Football ends on a high note, choking Brown’s offense to win 30-7

A “complete game” culminated in the Big Green’s biggest win of the season, large enough to allow game time for the uninjured seniors.

by Will Dehmel | 13 minutes ago


An overtime win against Yale University during homecoming weekend, a narrow win away against Harvard University and a stunning home win over Princeton University helped Dartmouth football win a share of the Ivy League Championship.

“Winning is nice,” said head coach Buddy Teevens ’79 after Dartmouth Football defeated Brown University 30-7 in Saturday’s season finale. For a team that has shared the Ivy League championship for the last two seasons, victory this year was a surprisingly rare commodity for the Big Green — the team finished 3-7 overall and 2-5 in the Ivy game and narrowly escaped a conference in last place Done.

But on Saturday the big green looked recognizable, nearly doubling Brown’s possession time, keeping the Bears on less than 200 total offensive yards and rushing for nearly 300.

Dartmouth made his intentions clear early on. When Brown received the opening jab, Big Green’s defense left Brown little room for hope. On the fourth play of the game, Charles Looes’ 23 and Macklin Ayers’ 24 put pressure on Brown’s quarterback, forcing him to throw the ball off balance. Robert Crockett III ’22 jumped in front of the intended receiver and waited for the ball before snagging the early interception.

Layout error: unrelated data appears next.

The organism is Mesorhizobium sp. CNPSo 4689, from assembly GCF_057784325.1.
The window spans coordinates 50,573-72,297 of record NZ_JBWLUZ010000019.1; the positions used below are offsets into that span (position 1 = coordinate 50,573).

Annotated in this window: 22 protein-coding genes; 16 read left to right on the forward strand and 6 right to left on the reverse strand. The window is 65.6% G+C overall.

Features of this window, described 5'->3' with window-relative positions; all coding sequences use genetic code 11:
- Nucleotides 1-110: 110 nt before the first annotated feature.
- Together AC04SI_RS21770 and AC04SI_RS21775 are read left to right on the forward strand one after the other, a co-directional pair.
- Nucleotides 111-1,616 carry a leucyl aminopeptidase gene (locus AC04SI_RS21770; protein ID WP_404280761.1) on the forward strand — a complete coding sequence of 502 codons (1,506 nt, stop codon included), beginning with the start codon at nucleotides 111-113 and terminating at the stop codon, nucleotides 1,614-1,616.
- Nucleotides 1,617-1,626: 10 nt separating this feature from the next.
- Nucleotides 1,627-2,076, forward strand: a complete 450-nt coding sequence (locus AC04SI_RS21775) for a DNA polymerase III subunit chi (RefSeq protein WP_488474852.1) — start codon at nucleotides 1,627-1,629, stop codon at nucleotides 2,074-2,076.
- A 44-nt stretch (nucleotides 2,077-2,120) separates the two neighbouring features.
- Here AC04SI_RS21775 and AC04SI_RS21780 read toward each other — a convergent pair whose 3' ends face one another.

“Closed,” Teevens said to simply summarize the defensive effort. “The guys up front are putting pressure on the passer…the second level – our linebackers – that’s as clean a coverage system as we had…they were covering people and breaking passes.”

The Big Green would start its opening run at the Brown 38-yard line but failed to convert from there. Dartmouth converted two first downs and advanced to Brown’s 15-yard line before Howard, pressured by two Brown defenders, threw an interception in the end zone.

When the Big Green got the ball back, Jackson Proctor ’25 got his moment. On a quarterback option, Proctor charged to the right and then flew all the way back to the left in an acrobatic manner before being knocked down. That 64-yard rush — the second longest from the big green of the year — placed the big green on the Brown 16. From there, Q Jones ’25 rushed for 14 yards before Nick Howard ’23 found the end zone with a two-yard rush to go 7-0.

Howard, who missed both Yale and Princeton games through injury, spoke openly about the injuries that had plagued him all season.

“I had a broken rib, a high ankle sprain, I pulled my groin, and then just your typical bumps and bruises,” Howard said. “So it’s been a tough season, but I can’t thank Alyssa Brewster and Ben Schuler, our athletic coaches enough, along with Delaney [Schafer] and Peter [Dawry]just keeping me alive with duct tape.”

However, Teevens wished Big Green would play a cleaner game, noting that penalties cost the team several points.

A good example was the third drive of the Big Green. Starting at the Brown 50, Dartmouth advanced 41 yards before the first quarter came to an end. Then Noah Roper ’23 found the end zone with a nine-yard rush, but the game was called back due to a hold call. Unable to find the end zone again, Dartmouth settled for a 25-yard kick from Ryan Bloch ’23 that gave the big green a 10-0 lead.